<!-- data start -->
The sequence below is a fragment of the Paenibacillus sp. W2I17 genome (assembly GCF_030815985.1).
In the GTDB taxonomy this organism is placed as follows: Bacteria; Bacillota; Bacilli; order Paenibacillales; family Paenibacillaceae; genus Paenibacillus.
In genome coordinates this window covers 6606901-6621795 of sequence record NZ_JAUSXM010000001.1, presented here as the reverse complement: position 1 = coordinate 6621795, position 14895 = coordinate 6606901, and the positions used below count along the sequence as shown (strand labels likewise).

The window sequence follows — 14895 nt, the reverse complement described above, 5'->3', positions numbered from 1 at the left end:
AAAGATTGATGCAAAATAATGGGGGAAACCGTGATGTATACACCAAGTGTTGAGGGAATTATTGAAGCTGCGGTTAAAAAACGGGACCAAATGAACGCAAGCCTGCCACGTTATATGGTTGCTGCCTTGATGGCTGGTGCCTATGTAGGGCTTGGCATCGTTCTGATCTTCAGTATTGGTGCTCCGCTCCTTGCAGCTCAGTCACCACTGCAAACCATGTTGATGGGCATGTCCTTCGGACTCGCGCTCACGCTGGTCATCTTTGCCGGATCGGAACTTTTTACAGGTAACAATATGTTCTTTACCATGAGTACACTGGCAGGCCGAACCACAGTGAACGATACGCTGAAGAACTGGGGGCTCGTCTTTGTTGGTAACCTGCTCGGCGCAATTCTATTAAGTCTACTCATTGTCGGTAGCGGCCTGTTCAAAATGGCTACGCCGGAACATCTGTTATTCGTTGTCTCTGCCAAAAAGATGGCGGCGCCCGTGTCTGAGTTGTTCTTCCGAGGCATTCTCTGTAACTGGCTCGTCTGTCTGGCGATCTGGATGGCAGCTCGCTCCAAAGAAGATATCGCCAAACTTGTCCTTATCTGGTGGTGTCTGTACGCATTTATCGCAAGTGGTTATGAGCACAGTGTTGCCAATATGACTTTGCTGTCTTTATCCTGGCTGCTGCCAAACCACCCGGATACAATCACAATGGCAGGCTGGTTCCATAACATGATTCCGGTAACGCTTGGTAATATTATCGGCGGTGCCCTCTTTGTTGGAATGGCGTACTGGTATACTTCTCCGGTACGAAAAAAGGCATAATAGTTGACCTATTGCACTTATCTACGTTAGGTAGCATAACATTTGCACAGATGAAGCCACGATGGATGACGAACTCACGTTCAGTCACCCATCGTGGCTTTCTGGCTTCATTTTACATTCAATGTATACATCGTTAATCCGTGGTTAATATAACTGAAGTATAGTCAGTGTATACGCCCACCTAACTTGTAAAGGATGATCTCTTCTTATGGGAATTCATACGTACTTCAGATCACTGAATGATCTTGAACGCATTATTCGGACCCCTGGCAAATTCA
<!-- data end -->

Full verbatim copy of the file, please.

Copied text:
The sequence below is a fragment of the Paenibacillus sp. W2I17 genome (assembly GCF_030815985.1).
In the GTDB taxonomy this organism is placed as follows: Bacteria; Bacillota; Bacilli; order Paenibacillales; family Paenibacillaceae; genus Paenibacillus.
In genome coordinates this window covers 6606901-6621795 of sequence record NZ_JAUSXM010000001.1, presented here as the reverse complement: position 1 = coordinate 6621795, position 14895 = coordinate 6606901, and the positions used below count along the sequence as shown (strand labels likewise).

The window sequence follows — 14895 nt, the reverse complement described above, 5'->3', positions numbered from 1 at the left end:
AAAGATTGATGCAAAATAATGGGGGAAACCGTGATGTATACACCAAGTGTTGAGGGAATTATTGAAGCTGCGGTTAAAAAACGGGACCAAATGAACGCAAGCCTGCCACGTTATATGGTTGCTGCCTTGATGGCTGGTGCCTATGTAGGGCTTGGCATCGTTCTGATCTTCAGTATTGGTGCTCCGCTCCTTGCAGCTCAGTCACCACTGCAAACCATGTTGATGGGCATGTCCTTCGGACTCGCGCTCACGCTGGTCATCTTTGCCGGATCGGAACTTTTTACAGGTAACAATATGTTCTTTACCATGAGTACACTGGCAGGCCGAACCACAGTGAACGATACGCTGAAGAACTGGGGGCTCGTCTTTGTTGGTAACCTGCTCGGCGCAATTCTATTAAGTCTACTCATTGTCGGTAGCGGCCTGTTCAAAATGGCTACGCCGGAACATCTGTTATTCGTTGTCTCTGCCAAAAAGATGGCGGCGCCCGTGTCTGAGTTGTTCTTCCGAGGCATTCTCTGTAACTGGCTCGTCTGTCTGGCGATCTGGATGGCAGCTCGCTCCAAAGAAGATATCGCCAAACTTGTCCTTATCTGGTGGTGTCTGTACGCATTTATCGCAAGTGGTTATGAGCACAGTGTTGCCAATATGACTTTGCTGTCTTTATCCTGGCTGCTGCCAAACCACCCGGATACAATCACAATGGCAGGCTGGTTCCATAACATGATTCCGGTAACGCTTGGTAATATTATCGGCGGTGCCCTCTTTGTTGGAATGGCGTACTGGTATACTTCTCCGGTACGAAAAAAGGCATAATAGTTGACCTATTGCACTTATCTACGTTAGGTAGCATAACATTTGCACAGATGAAGCCACGATGGATGACGAACTCACGTTCAGTCACCCATCGTGGCTTTCTGGCTTCATTTTACATTCAATGTATACATCGTTAATCCGTGGTTAATATAACTGAAGTATAGTCAGTGTATACGCCCACCTAACTTGTAAAGGATGATCTCTTCTTATGGGAATTCATACGTACTTCAGATCACTGAATGATCTTGAACGCATTATTCGGACCCCTGGCAAATTCA